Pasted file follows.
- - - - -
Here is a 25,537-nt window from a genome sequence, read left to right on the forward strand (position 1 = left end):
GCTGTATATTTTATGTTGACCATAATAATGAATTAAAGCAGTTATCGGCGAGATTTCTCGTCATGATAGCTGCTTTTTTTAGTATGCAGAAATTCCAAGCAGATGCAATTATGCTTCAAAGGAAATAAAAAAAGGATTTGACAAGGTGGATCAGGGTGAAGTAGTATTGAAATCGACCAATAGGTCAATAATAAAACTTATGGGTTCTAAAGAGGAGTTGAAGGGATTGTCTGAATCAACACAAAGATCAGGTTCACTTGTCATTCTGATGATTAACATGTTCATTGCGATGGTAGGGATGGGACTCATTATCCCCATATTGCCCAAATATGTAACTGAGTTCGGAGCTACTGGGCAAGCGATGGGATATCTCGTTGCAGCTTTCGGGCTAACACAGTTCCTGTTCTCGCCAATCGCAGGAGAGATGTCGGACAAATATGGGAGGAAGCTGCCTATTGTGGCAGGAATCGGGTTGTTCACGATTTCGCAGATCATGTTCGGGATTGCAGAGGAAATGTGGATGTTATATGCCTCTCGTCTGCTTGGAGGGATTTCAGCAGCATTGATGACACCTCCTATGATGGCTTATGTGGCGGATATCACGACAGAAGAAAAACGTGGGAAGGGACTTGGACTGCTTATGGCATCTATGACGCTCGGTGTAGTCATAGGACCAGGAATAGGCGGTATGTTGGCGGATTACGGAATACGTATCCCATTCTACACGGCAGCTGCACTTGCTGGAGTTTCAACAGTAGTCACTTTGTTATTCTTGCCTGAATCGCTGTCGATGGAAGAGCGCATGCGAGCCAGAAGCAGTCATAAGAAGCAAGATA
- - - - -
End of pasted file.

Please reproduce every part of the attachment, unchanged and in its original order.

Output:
Here is a 25,537-nt window from a genome sequence, read left to right on the forward strand (position 1 = left end):
GCTGTATATTTTATGTTGACCATAATAATGAATTAAAGCAGTTATCGGCGAGATTTCTCGTCATGATAGCTGCTTTTTTTAGTATGCAGAAATTCCAAGCAGATGCAATTATGCTTCAAAGGAAATAAAAAAAGGATTTGACAAGGTGGATCAGGGTGAAGTAGTATTGAAATCGACCAATAGGTCAATAATAAAACTTATGGGTTCTAAAGAGGAGTTGAAGGGATTGTCTGAATCAACACAAAGATCAGGTTCACTTGTCATTCTGATGATTAACATGTTCATTGCGATGGTAGGGATGGGACTCATTATCCCCATATTGCCCAAATATGTAACTGAGTTCGGAGCTACTGGGCAAGCGATGGGATATCTCGTTGCAGCTTTCGGGCTAACACAGTTCCTGTTCTCGCCAATCGCAGGAGAGATGTCGGACAAATATGGGAGGAAGCTGCCTATTGTGGCAGGAATCGGGTTGTTCACGATTTCGCAGATCATGTTCGGGATTGCAGAGGAAATGTGGATGTTATATGCCTCTCGTCTGCTTGGAGGGATTTCAGCAGCATTGATGACACCTCCTATGATGGCTTATGTGGCGGATATCACGACAGAAGAAAAACGTGGGAAGGGACTTGGACTGCTTATGGCATCTATGACGCTCGGTGTAGTCATAGGACCAGGAATAGGCGGTATGTTGGCGGATTACGGAATACGTATCCCATTCTACACGGCAGCTGCACTTGCTGGAGTTTCAACAGTAGTCACTTTGTTATTCTTGCCTGAATCGCTGTCGATGGAAGAGCGCATGCGAGCCAGAAGCAGTCATAAGAAGCAAGATA